Trauma can happen to anyone at any age. It also affects people differently. Two people can go through the same experience and have very different reactions to it. Some common examples of trauma are accidents, violent attacks, natural disasters, physical or sexual abuse and neglect. How you’re impacted by trauma has no bearing on how strong you are.
When faced with trauma, your body is naturally prepared to respond through the fight or flight response. This is an automatic process that you have no control over. This is why you may notice your heart pounding or your thoughts racing when you feel uncomfortable or frightened.
Once the threat is gone, your body calms down. But traumatic experiences don’t just impact you in the moment. These memories can live in your body and mind, and put you into danger mode even when there is no threat. You may also experience flashbacks, nightmares and trouble sleeping.
Unresolved trauma is a main trigger of mental health and substance use disorders. Let’s look at how trauma can affect you in the long-term.
Post-Traumatic Stress Disorder
PTSD is a mental health disorder triggered by a traumatic event. The symptoms include flashbacks, nightmares and severe anxiety. It’s important to know that the onset of symptoms can happen at any time, not just immediately after the event. Therefore, you could be experiencing PTSD even if your symptoms are appearing decades after the trauma occurred.
The best ways to treat PTSD are with trauma-focused therapy, exposure therapy and EMDR in Princeton NJ. Your doctor may also prescribe antidepressants. It’s crucial to catch PTSD early on, otherwise you may try to numb the symptoms with drugs, alcohol, gambling or food.
Re-Experiences or Flashbacks
Even if the trauma happened many, many years ago, it’s still possible to experience flashbacks. Typically, flashbacks occur when someone or something reminds you of the trauma. Because these reminders are so vivid, you may engage in unhealthy behaviors in an attempt to numb your emotions.
Flashbacks are a common symptom of PTSD, so the treatment is similar. Your doctor will likely recommend therapy, lifestyle changes, medication and good coping strategies. For example, if you begin to have a flashback, you can breathe deep and return to the present using your five senses.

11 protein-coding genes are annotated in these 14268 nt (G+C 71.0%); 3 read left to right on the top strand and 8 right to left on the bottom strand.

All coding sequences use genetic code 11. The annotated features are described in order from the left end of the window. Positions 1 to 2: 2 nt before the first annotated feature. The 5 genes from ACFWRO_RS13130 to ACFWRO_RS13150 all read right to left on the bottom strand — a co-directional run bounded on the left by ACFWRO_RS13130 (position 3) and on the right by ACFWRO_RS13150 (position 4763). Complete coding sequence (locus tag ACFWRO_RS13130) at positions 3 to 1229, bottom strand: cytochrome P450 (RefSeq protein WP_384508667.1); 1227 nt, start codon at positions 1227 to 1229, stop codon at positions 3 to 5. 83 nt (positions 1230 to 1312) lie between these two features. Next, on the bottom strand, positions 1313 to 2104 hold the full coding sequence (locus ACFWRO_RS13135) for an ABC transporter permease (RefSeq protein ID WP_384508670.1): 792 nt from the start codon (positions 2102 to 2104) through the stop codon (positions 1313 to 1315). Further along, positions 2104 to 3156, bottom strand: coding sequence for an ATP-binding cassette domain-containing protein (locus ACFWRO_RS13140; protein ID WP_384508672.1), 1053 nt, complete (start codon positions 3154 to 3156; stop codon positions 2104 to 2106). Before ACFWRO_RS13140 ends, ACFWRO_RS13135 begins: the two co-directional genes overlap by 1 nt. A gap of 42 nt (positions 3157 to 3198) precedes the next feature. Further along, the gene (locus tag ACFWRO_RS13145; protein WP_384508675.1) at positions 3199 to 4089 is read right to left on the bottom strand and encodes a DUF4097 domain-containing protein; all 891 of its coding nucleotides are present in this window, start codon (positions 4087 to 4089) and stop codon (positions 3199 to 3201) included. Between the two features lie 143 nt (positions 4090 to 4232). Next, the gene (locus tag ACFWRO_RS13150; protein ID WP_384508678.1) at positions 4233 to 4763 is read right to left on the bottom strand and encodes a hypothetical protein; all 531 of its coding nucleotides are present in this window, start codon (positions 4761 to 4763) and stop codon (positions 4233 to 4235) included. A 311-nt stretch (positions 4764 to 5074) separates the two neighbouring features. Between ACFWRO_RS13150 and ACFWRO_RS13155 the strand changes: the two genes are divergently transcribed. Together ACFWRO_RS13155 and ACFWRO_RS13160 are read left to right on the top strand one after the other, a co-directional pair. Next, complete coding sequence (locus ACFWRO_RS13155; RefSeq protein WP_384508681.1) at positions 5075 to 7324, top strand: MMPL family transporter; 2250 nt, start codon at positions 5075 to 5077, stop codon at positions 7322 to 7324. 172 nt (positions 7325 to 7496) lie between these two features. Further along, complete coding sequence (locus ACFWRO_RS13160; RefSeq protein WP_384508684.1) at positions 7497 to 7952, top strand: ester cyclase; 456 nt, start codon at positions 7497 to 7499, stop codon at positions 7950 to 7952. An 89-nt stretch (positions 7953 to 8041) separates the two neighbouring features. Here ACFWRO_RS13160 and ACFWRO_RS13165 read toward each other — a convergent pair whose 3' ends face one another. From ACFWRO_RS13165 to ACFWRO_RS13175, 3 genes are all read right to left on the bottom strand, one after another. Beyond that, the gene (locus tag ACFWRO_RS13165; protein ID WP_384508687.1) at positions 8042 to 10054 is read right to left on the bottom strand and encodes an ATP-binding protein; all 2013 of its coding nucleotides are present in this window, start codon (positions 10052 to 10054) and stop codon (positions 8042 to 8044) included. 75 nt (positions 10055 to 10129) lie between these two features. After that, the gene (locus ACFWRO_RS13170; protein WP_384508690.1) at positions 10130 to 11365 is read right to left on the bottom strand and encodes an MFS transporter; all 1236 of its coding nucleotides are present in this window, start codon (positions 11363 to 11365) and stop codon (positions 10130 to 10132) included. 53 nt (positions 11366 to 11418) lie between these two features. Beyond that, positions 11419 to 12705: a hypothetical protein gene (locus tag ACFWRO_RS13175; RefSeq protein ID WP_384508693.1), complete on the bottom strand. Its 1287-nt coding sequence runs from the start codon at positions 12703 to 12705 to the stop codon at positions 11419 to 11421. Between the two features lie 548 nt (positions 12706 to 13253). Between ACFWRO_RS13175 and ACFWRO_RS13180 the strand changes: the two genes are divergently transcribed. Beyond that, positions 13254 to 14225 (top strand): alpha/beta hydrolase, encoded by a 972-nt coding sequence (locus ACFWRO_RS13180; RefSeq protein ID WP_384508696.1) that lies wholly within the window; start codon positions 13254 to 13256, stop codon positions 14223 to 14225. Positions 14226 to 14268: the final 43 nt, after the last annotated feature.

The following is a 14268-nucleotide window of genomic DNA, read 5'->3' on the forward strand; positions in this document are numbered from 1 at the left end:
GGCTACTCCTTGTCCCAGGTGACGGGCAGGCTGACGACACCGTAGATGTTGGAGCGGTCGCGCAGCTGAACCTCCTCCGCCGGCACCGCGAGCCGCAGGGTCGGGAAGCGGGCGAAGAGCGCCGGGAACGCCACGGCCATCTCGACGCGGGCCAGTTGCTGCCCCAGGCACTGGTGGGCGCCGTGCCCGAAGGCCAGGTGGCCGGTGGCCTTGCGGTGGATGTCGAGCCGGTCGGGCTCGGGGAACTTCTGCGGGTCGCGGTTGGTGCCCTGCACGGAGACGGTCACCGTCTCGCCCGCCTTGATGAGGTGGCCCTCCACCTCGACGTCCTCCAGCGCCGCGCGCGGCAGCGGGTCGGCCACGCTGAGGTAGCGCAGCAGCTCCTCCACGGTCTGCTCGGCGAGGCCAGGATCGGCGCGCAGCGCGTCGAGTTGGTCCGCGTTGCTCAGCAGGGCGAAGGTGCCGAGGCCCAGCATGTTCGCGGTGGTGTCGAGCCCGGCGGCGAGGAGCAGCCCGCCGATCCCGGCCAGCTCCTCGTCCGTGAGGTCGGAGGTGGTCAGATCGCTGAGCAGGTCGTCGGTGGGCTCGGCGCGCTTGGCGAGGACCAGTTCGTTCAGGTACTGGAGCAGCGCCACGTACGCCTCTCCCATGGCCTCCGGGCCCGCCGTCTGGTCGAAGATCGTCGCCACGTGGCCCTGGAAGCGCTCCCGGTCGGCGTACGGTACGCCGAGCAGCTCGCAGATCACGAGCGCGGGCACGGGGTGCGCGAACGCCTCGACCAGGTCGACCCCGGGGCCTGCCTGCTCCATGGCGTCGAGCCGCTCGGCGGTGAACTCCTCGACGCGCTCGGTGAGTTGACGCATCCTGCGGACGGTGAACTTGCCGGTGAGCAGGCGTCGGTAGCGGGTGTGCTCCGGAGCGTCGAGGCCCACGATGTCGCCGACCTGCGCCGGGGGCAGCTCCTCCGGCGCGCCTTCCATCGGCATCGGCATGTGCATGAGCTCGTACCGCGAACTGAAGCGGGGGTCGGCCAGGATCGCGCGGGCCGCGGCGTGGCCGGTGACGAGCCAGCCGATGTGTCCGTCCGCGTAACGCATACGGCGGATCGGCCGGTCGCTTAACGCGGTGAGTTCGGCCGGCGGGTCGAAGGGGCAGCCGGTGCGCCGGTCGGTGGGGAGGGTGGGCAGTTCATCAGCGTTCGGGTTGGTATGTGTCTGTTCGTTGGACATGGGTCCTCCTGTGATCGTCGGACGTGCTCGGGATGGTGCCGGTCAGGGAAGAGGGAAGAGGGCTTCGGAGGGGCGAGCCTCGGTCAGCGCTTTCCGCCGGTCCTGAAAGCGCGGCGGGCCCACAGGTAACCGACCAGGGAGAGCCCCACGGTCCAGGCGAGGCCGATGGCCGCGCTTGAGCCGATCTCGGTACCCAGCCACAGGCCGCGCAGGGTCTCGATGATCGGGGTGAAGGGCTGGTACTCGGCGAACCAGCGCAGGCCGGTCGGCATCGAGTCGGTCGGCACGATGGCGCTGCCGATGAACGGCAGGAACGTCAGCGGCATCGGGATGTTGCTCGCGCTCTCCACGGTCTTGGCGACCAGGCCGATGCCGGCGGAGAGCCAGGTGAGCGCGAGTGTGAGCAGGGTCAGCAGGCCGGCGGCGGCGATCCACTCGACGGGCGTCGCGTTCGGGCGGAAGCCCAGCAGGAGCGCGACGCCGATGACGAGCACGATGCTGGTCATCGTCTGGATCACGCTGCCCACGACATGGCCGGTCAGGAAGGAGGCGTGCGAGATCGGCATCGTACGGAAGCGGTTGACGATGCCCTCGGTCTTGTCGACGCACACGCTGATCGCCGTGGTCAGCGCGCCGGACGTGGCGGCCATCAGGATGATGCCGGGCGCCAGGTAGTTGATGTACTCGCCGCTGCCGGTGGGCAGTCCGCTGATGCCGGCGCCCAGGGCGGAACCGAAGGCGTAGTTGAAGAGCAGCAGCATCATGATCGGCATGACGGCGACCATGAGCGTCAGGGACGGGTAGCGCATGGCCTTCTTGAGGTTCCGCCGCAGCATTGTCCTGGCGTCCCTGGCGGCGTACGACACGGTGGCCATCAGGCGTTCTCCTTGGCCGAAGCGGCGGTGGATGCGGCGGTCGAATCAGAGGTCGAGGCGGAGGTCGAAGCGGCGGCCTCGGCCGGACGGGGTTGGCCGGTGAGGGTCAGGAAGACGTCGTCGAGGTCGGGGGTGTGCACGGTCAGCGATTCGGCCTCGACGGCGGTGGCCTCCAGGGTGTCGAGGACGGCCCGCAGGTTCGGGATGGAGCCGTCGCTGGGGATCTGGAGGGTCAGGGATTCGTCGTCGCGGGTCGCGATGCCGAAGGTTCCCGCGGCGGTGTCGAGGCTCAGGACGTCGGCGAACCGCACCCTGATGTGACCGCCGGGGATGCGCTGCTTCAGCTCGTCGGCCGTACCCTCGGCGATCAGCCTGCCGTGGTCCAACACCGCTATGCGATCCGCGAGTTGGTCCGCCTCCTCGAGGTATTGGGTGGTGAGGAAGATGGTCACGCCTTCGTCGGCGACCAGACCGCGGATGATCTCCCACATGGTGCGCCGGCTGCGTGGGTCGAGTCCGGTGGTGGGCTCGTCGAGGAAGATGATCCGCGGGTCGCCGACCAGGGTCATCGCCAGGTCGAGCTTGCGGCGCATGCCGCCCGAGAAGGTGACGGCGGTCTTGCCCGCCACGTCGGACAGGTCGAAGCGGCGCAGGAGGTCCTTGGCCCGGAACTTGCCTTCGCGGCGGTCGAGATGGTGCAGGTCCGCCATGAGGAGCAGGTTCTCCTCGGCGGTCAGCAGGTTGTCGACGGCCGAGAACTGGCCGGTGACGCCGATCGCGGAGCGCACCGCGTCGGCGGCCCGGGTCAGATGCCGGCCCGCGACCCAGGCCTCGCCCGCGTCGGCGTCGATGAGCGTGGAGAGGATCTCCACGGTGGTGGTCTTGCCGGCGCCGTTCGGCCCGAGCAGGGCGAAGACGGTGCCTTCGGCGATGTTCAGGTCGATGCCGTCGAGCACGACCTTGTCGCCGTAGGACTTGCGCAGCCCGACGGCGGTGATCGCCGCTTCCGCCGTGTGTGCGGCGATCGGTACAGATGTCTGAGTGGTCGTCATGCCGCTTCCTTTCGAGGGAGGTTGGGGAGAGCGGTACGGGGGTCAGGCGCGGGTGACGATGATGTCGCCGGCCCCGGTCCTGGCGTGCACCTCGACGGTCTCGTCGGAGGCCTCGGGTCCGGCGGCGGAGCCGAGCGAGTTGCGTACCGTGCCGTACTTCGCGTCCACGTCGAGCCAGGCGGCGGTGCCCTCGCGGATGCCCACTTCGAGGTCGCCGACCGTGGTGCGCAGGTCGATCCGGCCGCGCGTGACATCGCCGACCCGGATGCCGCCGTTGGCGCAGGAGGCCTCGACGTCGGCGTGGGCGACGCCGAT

Physical Health Problems
Experiencing high levels of anxiety on a regular basis can lead to a host of problems, such as chronic inflammation, heart disease, diabetes, stroke, obesity and cancer. Since the fight or flight response is constantly activated, the body’s sympathetic nervous system releases stress hormones like cortisol into the body.
It’s these hormones that boost blood sugar levels and triglycerides. But when these resources aren’t used for physical activity, they can instead cause problems like a weakened immune system, digestive disorders, premature coronary artery disease, muscle tension, short-term memory loss and heart attack.
When your brain is hijacked by emotional trauma, your memory and cognitive functions can become impaired. Some people have trouble focusing at work or school, leading to problems in their development or professional lives.
In fact, a recent study showed that childhood trauma is linked to cognitive decline in adults. This is probably because trauma leads to stress and depression, both of which impair cognitive functioning.
As you can see, trauma has many long term effects that can plague your life as an adult. Fortunately, you can eliminate these problems from your life by properly dealing with trauma. Contact CTRLCare Behavioral Health to learn more about our trauma therapy in New Jersey and how it can help you recover and build a healthier life.